Because of new federal rules that expand and reinforce existing regulations and reverse years of lax regulatory enforcement, all of this is changing. Employees will soon be informed exactly how much money is being deducted from their 401(k) accounts to pay fees. They’ll learn of these fees this fall in their account statements, as required by the new federal rules.
Previously, these statements merely showed investment account totals after fees were taken out, so employees likely attributed low returns to poor investment performance rather than damage done by fees.
The amounts of these fees shown in the statements will doubtless come as a rude surprise to many employees, sending them streaming into your company’s HR department. They won’t be smiling.
If you’re following federal rules, however, your employees will already know about these fees when they receive their accounts statements. The new rules require employers to send employees a simple document showing fees in an easy-to-understand format by August 30. This way, the fall account statements won’t come as a shock to employees. Employers are also required to determine whether these fees are reasonable relative to the broad market.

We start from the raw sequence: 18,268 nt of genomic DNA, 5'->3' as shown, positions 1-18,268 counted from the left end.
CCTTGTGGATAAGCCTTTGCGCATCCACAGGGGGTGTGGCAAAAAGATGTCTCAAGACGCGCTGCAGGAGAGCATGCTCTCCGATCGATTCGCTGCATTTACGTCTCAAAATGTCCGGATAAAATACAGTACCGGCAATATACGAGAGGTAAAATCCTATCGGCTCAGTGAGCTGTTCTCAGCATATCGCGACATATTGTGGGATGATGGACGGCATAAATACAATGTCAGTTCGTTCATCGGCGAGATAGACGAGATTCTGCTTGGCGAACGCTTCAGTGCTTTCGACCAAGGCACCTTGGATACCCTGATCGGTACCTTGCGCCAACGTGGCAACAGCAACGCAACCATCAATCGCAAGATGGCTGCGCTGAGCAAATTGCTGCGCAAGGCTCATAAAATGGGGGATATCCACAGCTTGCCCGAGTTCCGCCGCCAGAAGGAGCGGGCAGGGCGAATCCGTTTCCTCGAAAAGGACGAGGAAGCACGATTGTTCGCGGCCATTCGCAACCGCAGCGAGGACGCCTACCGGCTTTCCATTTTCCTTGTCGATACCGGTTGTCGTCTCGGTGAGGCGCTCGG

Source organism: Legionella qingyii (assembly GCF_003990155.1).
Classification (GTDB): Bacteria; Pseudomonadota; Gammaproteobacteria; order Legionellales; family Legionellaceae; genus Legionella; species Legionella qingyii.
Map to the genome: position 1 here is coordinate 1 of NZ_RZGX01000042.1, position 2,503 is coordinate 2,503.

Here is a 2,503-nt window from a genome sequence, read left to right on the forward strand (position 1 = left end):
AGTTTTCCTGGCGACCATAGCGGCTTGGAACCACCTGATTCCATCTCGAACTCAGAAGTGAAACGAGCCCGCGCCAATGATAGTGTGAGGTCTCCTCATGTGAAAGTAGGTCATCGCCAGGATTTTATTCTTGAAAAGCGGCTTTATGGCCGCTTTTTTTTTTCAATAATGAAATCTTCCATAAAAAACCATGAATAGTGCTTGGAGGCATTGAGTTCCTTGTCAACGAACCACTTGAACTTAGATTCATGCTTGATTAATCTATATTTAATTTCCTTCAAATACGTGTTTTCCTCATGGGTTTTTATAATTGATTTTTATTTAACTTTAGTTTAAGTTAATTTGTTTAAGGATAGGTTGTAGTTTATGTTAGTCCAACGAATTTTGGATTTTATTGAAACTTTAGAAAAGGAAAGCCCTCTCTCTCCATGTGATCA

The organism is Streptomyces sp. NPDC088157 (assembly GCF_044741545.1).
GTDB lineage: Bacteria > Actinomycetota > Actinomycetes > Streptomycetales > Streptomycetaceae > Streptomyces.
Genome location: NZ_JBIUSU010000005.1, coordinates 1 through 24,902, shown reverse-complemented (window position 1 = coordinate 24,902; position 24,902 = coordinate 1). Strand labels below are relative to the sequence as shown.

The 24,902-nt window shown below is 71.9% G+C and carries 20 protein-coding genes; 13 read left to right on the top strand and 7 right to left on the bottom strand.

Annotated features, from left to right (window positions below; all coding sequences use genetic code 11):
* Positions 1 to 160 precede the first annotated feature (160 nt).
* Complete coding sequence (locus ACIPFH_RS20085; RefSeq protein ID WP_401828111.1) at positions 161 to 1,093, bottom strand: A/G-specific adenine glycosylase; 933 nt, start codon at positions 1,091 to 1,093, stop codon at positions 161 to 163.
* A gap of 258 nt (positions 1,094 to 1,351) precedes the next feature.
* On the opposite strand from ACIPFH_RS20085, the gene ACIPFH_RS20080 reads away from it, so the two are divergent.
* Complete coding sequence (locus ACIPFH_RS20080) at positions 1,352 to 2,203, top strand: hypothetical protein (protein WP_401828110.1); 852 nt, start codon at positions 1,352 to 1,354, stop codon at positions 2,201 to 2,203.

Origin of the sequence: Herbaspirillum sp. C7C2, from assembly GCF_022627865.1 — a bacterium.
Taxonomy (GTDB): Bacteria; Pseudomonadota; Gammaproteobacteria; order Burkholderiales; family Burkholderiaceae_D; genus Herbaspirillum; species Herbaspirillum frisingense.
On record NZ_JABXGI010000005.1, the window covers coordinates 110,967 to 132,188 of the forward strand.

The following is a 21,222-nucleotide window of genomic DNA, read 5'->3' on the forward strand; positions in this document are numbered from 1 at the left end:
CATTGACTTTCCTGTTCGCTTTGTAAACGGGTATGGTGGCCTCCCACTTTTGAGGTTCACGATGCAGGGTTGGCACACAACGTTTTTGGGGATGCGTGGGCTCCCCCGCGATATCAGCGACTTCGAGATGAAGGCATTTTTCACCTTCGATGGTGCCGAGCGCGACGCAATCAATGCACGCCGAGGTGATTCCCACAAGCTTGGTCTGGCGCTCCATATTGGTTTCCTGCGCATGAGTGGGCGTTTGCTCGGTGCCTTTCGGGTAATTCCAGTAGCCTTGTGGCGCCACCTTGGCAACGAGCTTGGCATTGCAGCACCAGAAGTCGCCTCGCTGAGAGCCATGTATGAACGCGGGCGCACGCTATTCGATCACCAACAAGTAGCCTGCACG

By adopting and enforcing the new rules, the U.S. Department of Labor (DOL) is shedding light on not only the fees service providers are charging, but also the quality of these plans.
For example, if plans are paying a service provider substantial fees but employees receive little, if any, education on how to construct and maintain their portfolios within their plans, this makes for the worst of all possible scenarios: high fees and poor service, resulting in low potential for good investment returns.
Without reasonable fees and knowledge of how to use their plans, employees can’t be effective in serving as their own financial planners, which is essentially their role as 401(k) investors.
Employers are required to prepare the disclosures due this month from information that they should have received by now from service providers.
But many employers, doubtless, will be between a rock and a hard place. While employers are on the hook for clear disclosure this month according to a set format, the new rules don’t require service providers to provide this kind of clarity when they supply the fee information to employers.
Regardless of their size, companies that fail to comply with the new rules may be hit with severe fines and other sanctions. This prospect is intimidating, but the sweeping new regulations should be viewed as an opportunity to make your plan work better for workers and management alike, possibly while lowering fees.